Construction firm sentenced after worker’s leg trapped

A construction firm has been fined for safety failings after a worker was seriously injured when an excavation trench collapsed on his leg.

Paul Fennelly, then aged 45 from Hamilton, was working for Galliford Try Infrastructure Ltd, trading as Morrison Construction, at a site off the B9012 near Duffus, Moray, when the incident occurred on 1 July 2011.

Elgin Sheriff Court was told today (3 July) that after he had been told the water supply had been turned off, Mr Fennelly was cutting a section of cast iron water pipe within a 1.3 metre deep excavation trench. There was a sudden gush of water from the pipe and when Mr Fennelly took avoiding action and moved to the other side of the pipe, part of the trench collapsed trapping his right leg against the pipe and covering it with clay.

His colleagues dug him out and he was taken to hospital with a snapped thigh bone. He had an operation to insert a pin and bolts and was in hospital for 10 days. Mr Fennelly had to use walking sticks for five months and was unable to return to work until 11 months later.

He took up alternative employment but is not currently working as he needs a further operation and is still in considerable pain.

An investigation by the Health and Safety Executive (HSE) found that Galliford Try Infrastructure Ltd had identified the risks involved in excavation work and implemented daily excavation inspections and training in excavation work. However, insufficient consideration had been given by the company to the potential effect of a sudden flow of water to the stability of the excavation.

Galliford Try Infrastructure Ltd, of Melville Street, Edinburgh, was fined £3,000 after pleading guilty to breaching Regulation 31(1)(a) of the Construction (Design and Management) Regulations 2007.

Following the case, HSE Principal Inspector Niall Miller, said:

“Risks relating to the collapse of excavations are long-standing and well-documented. As one cubic metre of soil typically weighs between 1.6 and 1.8 tonnes, even the collapse of a small quantity of material is potentially dangerous. Soil collapse can be rapid and completely without warning.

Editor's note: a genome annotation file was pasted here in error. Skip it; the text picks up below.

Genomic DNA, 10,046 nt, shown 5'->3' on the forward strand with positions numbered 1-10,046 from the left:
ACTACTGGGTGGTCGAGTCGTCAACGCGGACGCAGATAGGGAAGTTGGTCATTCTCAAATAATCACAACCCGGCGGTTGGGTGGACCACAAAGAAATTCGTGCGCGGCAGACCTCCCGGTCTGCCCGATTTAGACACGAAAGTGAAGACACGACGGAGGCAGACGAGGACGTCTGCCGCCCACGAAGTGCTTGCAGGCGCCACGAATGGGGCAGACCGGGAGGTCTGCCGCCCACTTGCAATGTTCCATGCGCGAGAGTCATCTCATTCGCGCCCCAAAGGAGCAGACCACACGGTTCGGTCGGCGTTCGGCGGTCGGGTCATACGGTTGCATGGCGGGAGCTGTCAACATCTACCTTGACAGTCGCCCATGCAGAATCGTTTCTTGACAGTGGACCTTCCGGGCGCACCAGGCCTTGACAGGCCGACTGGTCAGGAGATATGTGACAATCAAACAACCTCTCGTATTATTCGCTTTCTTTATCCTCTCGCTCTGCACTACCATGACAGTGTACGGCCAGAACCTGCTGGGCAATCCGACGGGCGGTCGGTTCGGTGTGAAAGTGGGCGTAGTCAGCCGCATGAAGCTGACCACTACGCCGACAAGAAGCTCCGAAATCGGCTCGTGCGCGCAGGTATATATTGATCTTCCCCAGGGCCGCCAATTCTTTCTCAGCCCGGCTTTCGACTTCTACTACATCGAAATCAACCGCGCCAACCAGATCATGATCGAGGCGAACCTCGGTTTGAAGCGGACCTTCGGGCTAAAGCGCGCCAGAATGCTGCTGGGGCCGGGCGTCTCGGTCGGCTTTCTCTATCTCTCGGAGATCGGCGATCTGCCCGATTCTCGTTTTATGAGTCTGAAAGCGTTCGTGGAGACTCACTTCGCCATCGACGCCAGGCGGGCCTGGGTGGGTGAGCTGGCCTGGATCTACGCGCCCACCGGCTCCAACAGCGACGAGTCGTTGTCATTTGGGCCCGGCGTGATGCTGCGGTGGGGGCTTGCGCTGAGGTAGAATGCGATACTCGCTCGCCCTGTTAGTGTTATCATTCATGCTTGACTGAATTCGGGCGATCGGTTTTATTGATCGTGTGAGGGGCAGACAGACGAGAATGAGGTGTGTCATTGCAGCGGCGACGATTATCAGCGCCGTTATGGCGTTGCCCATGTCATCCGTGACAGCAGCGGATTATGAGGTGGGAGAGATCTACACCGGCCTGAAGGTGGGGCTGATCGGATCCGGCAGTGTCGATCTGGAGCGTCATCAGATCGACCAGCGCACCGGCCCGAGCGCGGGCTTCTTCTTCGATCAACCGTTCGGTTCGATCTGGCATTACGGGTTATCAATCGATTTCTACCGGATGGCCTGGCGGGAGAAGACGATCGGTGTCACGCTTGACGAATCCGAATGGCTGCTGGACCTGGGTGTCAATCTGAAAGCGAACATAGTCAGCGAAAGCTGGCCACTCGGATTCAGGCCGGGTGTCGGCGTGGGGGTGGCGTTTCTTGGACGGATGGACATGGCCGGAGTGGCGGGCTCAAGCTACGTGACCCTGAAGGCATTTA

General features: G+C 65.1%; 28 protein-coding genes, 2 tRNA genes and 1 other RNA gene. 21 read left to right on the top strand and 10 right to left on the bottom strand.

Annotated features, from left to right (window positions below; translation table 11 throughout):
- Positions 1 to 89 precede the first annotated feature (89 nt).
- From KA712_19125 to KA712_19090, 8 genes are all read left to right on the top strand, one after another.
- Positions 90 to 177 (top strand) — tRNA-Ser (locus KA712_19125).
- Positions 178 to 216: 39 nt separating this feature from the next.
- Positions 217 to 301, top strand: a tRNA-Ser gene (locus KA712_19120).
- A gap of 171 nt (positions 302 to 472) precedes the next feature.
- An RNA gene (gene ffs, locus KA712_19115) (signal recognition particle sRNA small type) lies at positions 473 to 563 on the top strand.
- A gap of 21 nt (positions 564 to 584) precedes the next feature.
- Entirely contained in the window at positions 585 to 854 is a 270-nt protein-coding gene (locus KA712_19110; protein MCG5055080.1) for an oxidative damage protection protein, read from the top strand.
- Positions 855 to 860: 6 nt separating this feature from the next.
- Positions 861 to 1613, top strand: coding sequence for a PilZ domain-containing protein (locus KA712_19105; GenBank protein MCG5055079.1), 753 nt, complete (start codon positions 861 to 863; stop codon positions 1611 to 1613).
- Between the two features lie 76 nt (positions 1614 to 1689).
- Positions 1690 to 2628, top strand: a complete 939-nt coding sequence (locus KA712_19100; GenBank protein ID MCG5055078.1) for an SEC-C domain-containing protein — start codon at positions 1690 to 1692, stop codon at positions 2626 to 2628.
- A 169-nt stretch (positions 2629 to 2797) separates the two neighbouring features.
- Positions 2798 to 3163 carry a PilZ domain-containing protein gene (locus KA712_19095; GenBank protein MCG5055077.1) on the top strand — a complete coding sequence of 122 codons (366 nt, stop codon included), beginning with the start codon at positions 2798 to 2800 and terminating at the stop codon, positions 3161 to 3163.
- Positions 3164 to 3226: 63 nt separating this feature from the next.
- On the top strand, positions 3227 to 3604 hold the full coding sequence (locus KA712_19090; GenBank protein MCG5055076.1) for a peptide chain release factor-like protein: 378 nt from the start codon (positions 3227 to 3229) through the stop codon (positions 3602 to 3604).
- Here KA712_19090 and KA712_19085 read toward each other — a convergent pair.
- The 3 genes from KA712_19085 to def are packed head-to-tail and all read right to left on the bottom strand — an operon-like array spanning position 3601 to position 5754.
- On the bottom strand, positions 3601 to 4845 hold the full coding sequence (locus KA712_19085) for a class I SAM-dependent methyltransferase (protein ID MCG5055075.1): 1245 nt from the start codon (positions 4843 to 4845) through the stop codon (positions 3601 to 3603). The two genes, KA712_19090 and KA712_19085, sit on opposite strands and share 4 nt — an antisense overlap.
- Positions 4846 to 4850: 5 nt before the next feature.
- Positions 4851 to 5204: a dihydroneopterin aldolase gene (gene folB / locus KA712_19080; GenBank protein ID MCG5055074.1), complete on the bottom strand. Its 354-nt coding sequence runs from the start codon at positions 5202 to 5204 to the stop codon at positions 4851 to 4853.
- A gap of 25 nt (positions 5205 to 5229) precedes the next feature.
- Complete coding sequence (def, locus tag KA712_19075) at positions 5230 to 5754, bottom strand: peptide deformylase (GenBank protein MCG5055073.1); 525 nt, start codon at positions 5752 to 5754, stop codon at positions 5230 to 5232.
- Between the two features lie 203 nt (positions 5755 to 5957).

“While the inspection carried out by Galliford Try had concluded that the excavation had been dug appropriately, it had not sufficiently taken the water into account. As a result, the company failed to assess whether additional protective measures were needed to prevent collapse, such as sloping or battering the sides or some form of support such as shoring.

“As a result Mr Fennelly has been left with a very painful injury from which he has still not fully recovered.”

For more information about preventing danger to workers in and around excavations, log onto the HSE website at:

Notes to Editors:

1. The Health and Safety Executive (HSE) is Britain’s national regulator for workplace health and safety. It aims to reduce work-related death, injury and ill health. It does so through research, information and advice, promoting training; new or revised regulations and codes of practice, and working with local authority partners by inspection, investigation and enforcement.

2. In Scotland the Crown Office and Procurator Fiscal Service has sole responsibility for the raising of criminal proceedings for breaches of health and safety legislation

3. Regulation 31(1)(a) of the Construction (Design and Management) Regulations 2007 states: “All practicable steps shall be taken, where necessary to prevent danger to any person, including, where necessary, the provision of supports or battering, to ensure that any excavation or part of an excavation does not collapse;

4. HSE news releases are available at

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